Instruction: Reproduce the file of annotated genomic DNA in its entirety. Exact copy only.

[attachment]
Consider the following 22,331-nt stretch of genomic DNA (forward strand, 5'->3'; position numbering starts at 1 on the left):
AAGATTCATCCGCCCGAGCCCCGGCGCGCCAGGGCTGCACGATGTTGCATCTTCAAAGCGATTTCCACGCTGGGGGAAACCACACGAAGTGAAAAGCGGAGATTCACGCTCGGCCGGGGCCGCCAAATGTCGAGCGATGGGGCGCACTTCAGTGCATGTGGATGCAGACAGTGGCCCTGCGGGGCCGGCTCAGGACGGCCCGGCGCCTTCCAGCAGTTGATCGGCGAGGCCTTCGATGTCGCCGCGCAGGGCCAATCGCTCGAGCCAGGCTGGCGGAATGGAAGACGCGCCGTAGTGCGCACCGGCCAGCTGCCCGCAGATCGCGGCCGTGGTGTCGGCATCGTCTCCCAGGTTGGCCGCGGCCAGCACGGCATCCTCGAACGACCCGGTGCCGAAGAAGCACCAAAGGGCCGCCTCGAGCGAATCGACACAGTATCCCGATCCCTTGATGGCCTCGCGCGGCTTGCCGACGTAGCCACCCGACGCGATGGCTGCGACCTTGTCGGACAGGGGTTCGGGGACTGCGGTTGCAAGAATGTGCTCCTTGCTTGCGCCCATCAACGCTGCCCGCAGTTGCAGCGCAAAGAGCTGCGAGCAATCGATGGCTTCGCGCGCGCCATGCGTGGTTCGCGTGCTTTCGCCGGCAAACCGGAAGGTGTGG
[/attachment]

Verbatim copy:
Consider the following 22,331-nt stretch of genomic DNA (forward strand, 5'->3'; position numbering starts at 1 on the left):
AAGATTCATCCGCCCGAGCCCCGGCGCGCCAGGGCTGCACGATGTTGCATCTTCAAAGCGATTTCCACGCTGGGGGAAACCACACGAAGTGAAAAGCGGAGATTCACGCTCGGCCGGGGCCGCCAAATGTCGAGCGATGGGGCGCACTTCAGTGCATGTGGATGCAGACAGTGGCCCTGCGGGGCCGGCTCAGGACGGCCCGGCGCCTTCCAGCAGTTGATCGGCGAGGCCTTCGATGTCGCCGCGCAGGGCCAATCGCTCGAGCCAGGCTGGCGGAATGGAAGACGCGCCGTAGTGCGCACCGGCCAGCTGCCCGCAGATCGCGGCCGTGGTGTCGGCATCGTCTCCCAGGTTGGCCGCGGCCAGCACGGCATCCTCGAACGACCCGGTGCCGAAGAAGCACCAAAGGGCCGCCTCGAGCGAATCGACACAGTATCCCGATCCCTTGATGGCCTCGCGCGGCTTGCCGACGTAGCCACCCGACGCGATGGCTGCGACCTTGTCGGACAGGGGTTCGGGGACTGCGGTTGCAAGAATGTGCTCCTTGCTTGCGCCCATCAACGCTGCCCGCAGTTGCAGCGCAAAGAGCTGCGAGCAATCGATGGCTTCGCGCGCGCCATGCGTGGTTCGCGTGCTTTCGCCGGCAAACCGGAAGGTGTGG